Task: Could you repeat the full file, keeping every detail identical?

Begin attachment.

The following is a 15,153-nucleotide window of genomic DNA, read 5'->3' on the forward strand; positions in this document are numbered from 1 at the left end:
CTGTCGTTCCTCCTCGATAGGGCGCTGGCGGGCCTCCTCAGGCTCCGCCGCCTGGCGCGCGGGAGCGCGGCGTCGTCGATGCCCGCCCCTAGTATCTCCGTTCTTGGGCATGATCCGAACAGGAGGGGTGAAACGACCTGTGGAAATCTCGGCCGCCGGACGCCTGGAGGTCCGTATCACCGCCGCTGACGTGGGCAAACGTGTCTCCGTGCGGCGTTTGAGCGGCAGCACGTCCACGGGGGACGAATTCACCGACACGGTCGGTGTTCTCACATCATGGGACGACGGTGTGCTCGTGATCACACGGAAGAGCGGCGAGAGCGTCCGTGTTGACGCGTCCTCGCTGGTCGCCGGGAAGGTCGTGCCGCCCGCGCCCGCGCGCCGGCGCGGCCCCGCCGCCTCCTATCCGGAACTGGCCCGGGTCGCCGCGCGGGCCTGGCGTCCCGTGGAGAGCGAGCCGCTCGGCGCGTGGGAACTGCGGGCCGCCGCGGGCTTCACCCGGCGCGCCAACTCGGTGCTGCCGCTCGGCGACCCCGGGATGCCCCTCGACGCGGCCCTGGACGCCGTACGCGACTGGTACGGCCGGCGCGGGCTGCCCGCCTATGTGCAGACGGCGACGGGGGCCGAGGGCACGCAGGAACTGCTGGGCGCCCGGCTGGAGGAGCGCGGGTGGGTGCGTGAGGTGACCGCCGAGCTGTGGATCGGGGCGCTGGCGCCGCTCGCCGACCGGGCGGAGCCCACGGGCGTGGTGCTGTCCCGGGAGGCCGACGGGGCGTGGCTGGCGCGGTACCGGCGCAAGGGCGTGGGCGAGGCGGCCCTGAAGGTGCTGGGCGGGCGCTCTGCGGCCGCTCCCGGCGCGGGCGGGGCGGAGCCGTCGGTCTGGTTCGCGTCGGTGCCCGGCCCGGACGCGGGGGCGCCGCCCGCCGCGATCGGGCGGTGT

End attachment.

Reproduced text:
The following is a 15,153-nucleotide window of genomic DNA, read 5'->3' on the forward strand; positions in this document are numbered from 1 at the left end:
CTGTCGTTCCTCCTCGATAGGGCGCTGGCGGGCCTCCTCAGGCTCCGCCGCCTGGCGCGCGGGAGCGCGGCGTCGTCGATGCCCGCCCCTAGTATCTCCGTTCTTGGGCATGATCCGAACAGGAGGGGTGAAACGACCTGTGGAAATCTCGGCCGCCGGACGCCTGGAGGTCCGTATCACCGCCGCTGACGTGGGCAAACGTGTCTCCGTGCGGCGTTTGAGCGGCAGCACGTCCACGGGGGACGAATTCACCGACACGGTCGGTGTTCTCACATCATGGGACGACGGTGTGCTCGTGATCACACGGAAGAGCGGCGAGAGCGTCCGTGTTGACGCGTCCTCGCTGGTCGCCGGGAAGGTCGTGCCGCCCGCGCCCGCGCGCCGGCGCGGCCCCGCCGCCTCCTATCCGGAACTGGCCCGGGTCGCCGCGCGGGCCTGGCGTCCCGTGGAGAGCGAGCCGCTCGGCGCGTGGGAACTGCGGGCCGCCGCGGGCTTCACCCGGCGCGCCAACTCGGTGCTGCCGCTCGGCGACCCCGGGATGCCCCTCGACGCGGCCCTGGACGCCGTACGCGACTGGTACGGCCGGCGCGGGCTGCCCGCCTATGTGCAGACGGCGACGGGGGCCGAGGGCACGCAGGAACTGCTGGGCGCCCGGCTGGAGGAGCGCGGGTGGGTGCGTGAGGTGACCGCCGAGCTGTGGATCGGGGCGCTGGCGCCGCTCGCCGACCGGGCGGAGCCCACGGGCGTGGTGCTGTCCCGGGAGGCCGACGGGGCGTGGCTGGCGCGGTACCGGCGCAAGGGCGTGGGCGAGGCGGCCCTGAAGGTGCTGGGCGGGCGCTCTGCGGCCGCTCCCGGCGCGGGCGGGGCGGAGCCGTCGGTCTGGTTCGCGTCGGTGCCCGGCCCGGACGCGGGGGCGCCGCCCGCCGCGATCGGGCGGTGT